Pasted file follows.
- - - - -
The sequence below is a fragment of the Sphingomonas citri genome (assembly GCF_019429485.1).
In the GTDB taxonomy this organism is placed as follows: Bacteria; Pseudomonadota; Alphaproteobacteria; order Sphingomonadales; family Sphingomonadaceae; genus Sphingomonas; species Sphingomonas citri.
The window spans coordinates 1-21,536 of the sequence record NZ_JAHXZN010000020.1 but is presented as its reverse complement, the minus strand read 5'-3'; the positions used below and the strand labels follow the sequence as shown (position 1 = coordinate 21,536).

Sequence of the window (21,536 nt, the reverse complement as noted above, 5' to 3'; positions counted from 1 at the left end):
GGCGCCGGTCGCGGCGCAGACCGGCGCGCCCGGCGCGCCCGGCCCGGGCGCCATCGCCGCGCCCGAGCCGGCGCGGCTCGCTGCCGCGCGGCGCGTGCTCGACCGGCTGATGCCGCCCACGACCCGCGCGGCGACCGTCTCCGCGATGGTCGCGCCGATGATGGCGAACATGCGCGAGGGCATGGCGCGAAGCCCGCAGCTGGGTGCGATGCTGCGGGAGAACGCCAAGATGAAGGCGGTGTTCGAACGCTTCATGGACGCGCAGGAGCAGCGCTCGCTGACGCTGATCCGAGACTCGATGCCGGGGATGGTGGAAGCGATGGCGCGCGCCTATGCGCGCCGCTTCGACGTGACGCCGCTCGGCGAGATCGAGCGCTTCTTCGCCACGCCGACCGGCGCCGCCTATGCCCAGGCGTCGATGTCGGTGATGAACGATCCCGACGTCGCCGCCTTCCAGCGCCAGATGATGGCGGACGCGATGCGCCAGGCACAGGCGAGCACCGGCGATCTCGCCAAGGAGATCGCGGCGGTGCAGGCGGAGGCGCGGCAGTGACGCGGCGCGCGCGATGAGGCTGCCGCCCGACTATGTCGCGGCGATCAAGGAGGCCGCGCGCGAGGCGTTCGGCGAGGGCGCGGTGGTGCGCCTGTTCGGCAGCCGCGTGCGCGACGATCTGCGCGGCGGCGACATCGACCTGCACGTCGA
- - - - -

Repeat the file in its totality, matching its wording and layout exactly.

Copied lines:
The sequence below is a fragment of the Sphingomonas citri genome (assembly GCF_019429485.1).
In the GTDB taxonomy this organism is placed as follows: Bacteria; Pseudomonadota; Alphaproteobacteria; order Sphingomonadales; family Sphingomonadaceae; genus Sphingomonas; species Sphingomonas citri.
The window spans coordinates 1-21,536 of the sequence record NZ_JAHXZN010000020.1 but is presented as its reverse complement, the minus strand read 5'-3'; the positions used below and the strand labels follow the sequence as shown (position 1 = coordinate 21,536).

Sequence of the window (21,536 nt, the reverse complement as noted above, 5' to 3'; positions counted from 1 at the left end):
GGCGCCGGTCGCGGCGCAGACCGGCGCGCCCGGCGCGCCCGGCCCGGGCGCCATCGCCGCGCCCGAGCCGGCGCGGCTCGCTGCCGCGCGGCGCGTGCTCGACCGGCTGATGCCGCCCACGACCCGCGCGGCGACCGTCTCCGCGATGGTCGCGCCGATGATGGCGAACATGCGCGAGGGCATGGCGCGAAGCCCGCAGCTGGGTGCGATGCTGCGGGAGAACGCCAAGATGAAGGCGGTGTTCGAACGCTTCATGGACGCGCAGGAGCAGCGCTCGCTGACGCTGATCCGAGACTCGATGCCGGGGATGGTGGAAGCGATGGCGCGCGCCTATGCGCGCCGCTTCGACGTGACGCCGCTCGGCGAGATCGAGCGCTTCTTCGCCACGCCGACCGGCGCCGCCTATGCCCAGGCGTCGATGTCGGTGATGAACGATCCCGACGTCGCCGCCTTCCAGCGCCAGATGATGGCGGACGCGATGCGCCAGGCACAGGCGAGCACCGGCGATCTCGCCAAGGAGATCGCGGCGGTGCAGGCGGAGGCGCGGCAGTGACGCGGCGCGCGCGATGAGGCTGCCGCCCGACTATGTCGCGGCGATCAAGGAGGCCGCGCGCGAGGCGTTCGGCGAGGGCGCGGTGGTGCGCCTGTTCGGCAGCCGCGTGCGCGACGATCTGCGCGGCGGCGACATCGACCTGCACGTCGA